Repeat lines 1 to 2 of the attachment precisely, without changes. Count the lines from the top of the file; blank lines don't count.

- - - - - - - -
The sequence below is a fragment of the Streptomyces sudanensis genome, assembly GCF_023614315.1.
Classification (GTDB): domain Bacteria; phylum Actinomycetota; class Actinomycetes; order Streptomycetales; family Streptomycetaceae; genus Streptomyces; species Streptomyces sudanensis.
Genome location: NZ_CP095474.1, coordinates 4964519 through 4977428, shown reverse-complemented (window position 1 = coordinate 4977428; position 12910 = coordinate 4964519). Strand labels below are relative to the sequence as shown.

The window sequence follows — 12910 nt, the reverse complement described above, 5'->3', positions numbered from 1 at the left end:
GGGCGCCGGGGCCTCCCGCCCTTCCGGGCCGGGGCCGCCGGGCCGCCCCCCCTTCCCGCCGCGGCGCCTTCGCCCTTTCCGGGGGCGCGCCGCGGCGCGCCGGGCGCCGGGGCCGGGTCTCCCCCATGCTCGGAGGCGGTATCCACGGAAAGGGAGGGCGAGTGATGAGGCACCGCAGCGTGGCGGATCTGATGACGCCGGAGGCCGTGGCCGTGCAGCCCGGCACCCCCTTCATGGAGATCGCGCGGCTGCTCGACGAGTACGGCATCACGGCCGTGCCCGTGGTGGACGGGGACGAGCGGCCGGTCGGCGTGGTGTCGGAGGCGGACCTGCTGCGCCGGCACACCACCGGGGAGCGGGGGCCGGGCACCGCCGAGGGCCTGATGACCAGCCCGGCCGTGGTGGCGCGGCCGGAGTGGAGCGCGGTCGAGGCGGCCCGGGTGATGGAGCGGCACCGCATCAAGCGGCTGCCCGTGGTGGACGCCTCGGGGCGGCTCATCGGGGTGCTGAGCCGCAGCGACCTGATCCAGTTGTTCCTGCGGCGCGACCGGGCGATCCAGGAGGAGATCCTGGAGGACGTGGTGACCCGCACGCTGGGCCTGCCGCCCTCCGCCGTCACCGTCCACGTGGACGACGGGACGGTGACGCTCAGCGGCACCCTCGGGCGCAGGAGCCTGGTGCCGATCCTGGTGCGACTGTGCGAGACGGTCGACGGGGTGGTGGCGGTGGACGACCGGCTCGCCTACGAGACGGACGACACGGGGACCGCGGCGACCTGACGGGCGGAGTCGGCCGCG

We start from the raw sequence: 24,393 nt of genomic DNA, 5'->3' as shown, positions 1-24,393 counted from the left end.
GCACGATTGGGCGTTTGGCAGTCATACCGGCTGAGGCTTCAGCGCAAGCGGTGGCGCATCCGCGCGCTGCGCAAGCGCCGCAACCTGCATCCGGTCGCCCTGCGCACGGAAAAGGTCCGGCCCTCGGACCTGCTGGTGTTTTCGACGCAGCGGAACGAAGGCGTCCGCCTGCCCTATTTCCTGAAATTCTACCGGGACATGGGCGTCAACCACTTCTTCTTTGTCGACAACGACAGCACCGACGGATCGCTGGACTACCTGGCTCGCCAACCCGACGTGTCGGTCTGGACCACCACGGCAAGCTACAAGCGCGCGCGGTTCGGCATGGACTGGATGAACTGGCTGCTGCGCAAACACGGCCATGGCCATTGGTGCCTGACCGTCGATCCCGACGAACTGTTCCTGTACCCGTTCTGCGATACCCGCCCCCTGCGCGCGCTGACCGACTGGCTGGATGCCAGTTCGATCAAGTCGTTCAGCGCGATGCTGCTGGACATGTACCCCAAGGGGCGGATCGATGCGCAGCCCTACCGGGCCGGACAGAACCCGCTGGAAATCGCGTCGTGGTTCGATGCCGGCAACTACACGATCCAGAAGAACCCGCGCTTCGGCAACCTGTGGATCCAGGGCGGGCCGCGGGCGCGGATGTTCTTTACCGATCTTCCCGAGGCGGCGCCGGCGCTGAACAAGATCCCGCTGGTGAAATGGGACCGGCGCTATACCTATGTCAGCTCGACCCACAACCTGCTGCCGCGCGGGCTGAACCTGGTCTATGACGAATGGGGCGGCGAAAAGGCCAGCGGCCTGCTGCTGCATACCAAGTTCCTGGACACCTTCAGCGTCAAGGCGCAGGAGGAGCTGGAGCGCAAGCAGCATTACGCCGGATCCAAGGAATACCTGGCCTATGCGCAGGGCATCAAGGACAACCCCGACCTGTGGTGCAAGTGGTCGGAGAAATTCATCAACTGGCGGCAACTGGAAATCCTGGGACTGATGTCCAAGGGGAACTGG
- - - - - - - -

The sequence below is a fragment of the Streptomyces sudanensis genome, assembly GCF_023614315.1.
Classification (GTDB): domain Bacteria; phylum Actinomycetota; class Actinomycetes; order Streptomycetales; family Streptomycetaceae; genus Streptomyces; species Streptomyces sudanensis.